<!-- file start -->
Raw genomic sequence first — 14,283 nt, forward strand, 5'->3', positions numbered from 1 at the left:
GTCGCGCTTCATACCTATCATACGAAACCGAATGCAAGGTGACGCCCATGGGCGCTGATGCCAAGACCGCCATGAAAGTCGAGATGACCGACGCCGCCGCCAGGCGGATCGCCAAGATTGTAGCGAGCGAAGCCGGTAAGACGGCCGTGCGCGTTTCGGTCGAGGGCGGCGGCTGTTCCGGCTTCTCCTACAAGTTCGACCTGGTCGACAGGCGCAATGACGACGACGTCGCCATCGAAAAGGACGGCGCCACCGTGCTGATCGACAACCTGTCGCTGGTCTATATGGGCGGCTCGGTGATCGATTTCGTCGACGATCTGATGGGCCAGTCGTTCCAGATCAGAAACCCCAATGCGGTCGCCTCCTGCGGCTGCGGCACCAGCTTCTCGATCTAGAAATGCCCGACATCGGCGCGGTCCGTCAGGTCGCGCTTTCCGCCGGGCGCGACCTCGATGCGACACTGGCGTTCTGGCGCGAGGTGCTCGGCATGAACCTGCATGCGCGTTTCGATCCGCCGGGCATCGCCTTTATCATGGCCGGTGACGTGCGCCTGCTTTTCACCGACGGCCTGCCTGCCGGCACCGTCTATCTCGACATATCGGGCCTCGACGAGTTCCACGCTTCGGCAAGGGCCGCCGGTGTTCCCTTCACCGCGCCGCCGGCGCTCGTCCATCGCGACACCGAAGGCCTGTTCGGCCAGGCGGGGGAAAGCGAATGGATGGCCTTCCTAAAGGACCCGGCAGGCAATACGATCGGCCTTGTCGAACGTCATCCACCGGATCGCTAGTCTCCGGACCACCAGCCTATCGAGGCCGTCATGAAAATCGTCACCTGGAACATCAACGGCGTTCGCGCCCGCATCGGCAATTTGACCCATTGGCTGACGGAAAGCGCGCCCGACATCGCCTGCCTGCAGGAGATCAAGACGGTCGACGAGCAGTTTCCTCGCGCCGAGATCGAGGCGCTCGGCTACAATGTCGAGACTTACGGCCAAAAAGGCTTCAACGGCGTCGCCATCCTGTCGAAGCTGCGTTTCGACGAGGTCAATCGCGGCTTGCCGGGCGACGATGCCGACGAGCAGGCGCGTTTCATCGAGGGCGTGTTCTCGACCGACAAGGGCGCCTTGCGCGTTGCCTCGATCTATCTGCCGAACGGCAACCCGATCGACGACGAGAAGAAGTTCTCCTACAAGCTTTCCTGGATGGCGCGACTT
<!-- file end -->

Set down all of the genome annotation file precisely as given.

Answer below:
Raw genomic sequence first — 14,283 nt, forward strand, 5'->3', positions numbered from 1 at the left:
GTCGCGCTTCATACCTATCATACGAAACCGAATGCAAGGTGACGCCCATGGGCGCTGATGCCAAGACCGCCATGAAAGTCGAGATGACCGACGCCGCCGCCAGGCGGATCGCCAAGATTGTAGCGAGCGAAGCCGGTAAGACGGCCGTGCGCGTTTCGGTCGAGGGCGGCGGCTGTTCCGGCTTCTCCTACAAGTTCGACCTGGTCGACAGGCGCAATGACGACGACGTCGCCATCGAAAAGGACGGCGCCACCGTGCTGATCGACAACCTGTCGCTGGTCTATATGGGCGGCTCGGTGATCGATTTCGTCGACGATCTGATGGGCCAGTCGTTCCAGATCAGAAACCCCAATGCGGTCGCCTCCTGCGGCTGCGGCACCAGCTTCTCGATCTAGAAATGCCCGACATCGGCGCGGTCCGTCAGGTCGCGCTTTCCGCCGGGCGCGACCTCGATGCGACACTGGCGTTCTGGCGCGAGGTGCTCGGCATGAACCTGCATGCGCGTTTCGATCCGCCGGGCATCGCCTTTATCATGGCCGGTGACGTGCGCCTGCTTTTCACCGACGGCCTGCCTGCCGGCACCGTCTATCTCGACATATCGGGCCTCGACGAGTTCCACGCTTCGGCAAGGGCCGCCGGTGTTCCCTTCACCGCGCCGCCGGCGCTCGTCCATCGCGACACCGAAGGCCTGTTCGGCCAGGCGGGGGAAAGCGAATGGATGGCCTTCCTAAAGGACCCGGCAGGCAATACGATCGGCCTTGTCGAACGTCATCCACCGGATCGCTAGTCTCCGGACCACCAGCCTATCGAGGCCGTCATGAAAATCGTCACCTGGAACATCAACGGCGTTCGCGCCCGCATCGGCAATTTGACCCATTGGCTGACGGAAAGCGCGCCCGACATCGCCTGCCTGCAGGAGATCAAGACGGTCGACGAGCAGTTTCCTCGCGCCGAGATCGAGGCGCTCGGCTACAATGTCGAGACTTACGGCCAAAAAGGCTTCAACGGCGTCGCCATCCTGTCGAAGCTGCGTTTCGACGAGGTCAATCGCGGCTTGCCGGGCGACGATGCCGACGAGCAGGCGCGTTTCATCGAGGGCGTGTTCTCGACCGACAAGGGCGCCTTGCGCGTTGCCTCGATCTATCTGCCGAACGGCAACCCGATCGACGACGAGAAGAAGTTCTCCTACAAGCTTTCCTGGATGGCGCGACTT